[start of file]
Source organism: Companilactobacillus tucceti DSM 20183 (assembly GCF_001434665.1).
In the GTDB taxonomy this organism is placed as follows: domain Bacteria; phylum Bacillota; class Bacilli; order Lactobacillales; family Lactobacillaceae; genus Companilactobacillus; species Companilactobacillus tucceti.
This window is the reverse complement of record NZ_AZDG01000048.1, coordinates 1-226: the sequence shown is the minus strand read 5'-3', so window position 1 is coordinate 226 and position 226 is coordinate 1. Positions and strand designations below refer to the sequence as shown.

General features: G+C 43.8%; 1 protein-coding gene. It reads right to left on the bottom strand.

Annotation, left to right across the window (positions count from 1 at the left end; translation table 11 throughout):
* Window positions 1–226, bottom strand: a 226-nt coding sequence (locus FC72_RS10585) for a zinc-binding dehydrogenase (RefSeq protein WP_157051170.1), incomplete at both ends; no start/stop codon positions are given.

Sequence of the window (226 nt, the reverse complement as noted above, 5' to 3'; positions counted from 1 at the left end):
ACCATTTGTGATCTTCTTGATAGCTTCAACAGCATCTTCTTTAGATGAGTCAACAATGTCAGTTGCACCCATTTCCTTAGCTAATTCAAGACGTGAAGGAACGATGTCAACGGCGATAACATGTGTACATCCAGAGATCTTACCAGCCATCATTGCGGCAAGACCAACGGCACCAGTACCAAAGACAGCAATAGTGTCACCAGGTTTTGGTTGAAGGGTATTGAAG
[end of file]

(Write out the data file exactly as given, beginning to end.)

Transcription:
Source organism: Companilactobacillus tucceti DSM 20183 (assembly GCF_001434665.1).
In the GTDB taxonomy this organism is placed as follows: domain Bacteria; phylum Bacillota; class Bacilli; order Lactobacillales; family Lactobacillaceae; genus Companilactobacillus; species Companilactobacillus tucceti.
This window is the reverse complement of record NZ_AZDG01000048.1, coordinates 1-226: the sequence shown is the minus strand read 5'-3', so window position 1 is coordinate 226 and position 226 is coordinate 1. Positions and strand designations below refer to the sequence as shown.

General features: G+C 43.8%; 1 protein-coding gene. It reads right to left on the bottom strand.

Annotation, left to right across the window (positions count from 1 at the left end; translation table 11 throughout):
* Window positions 1–226, bottom strand: a 226-nt coding sequence (locus FC72_RS10585) for a zinc-binding dehydrogenase (RefSeq protein WP_157051170.1), incomplete at both ends; no start/stop codon positions are given.

Sequence of the window (226 nt, the reverse complement as noted above, 5' to 3'; positions counted from 1 at the left end):
ACCATTTGTGATCTTCTTGATAGCTTCAACAGCATCTTCTTTAGATGAGTCAACAATGTCAGTTGCACCCATTTCCTTAGCTAATTCAAGACGTGAAGGAACGATGTCAACGGCGATAACATGTGTACATCCAGAGATCTTACCAGCCATCATTGCGGCAAGACCAACGGCACCAGTACCAAAGACAGCAATAGTGTCACCAGGTTTTGGTTGAAGGGTATTGAAG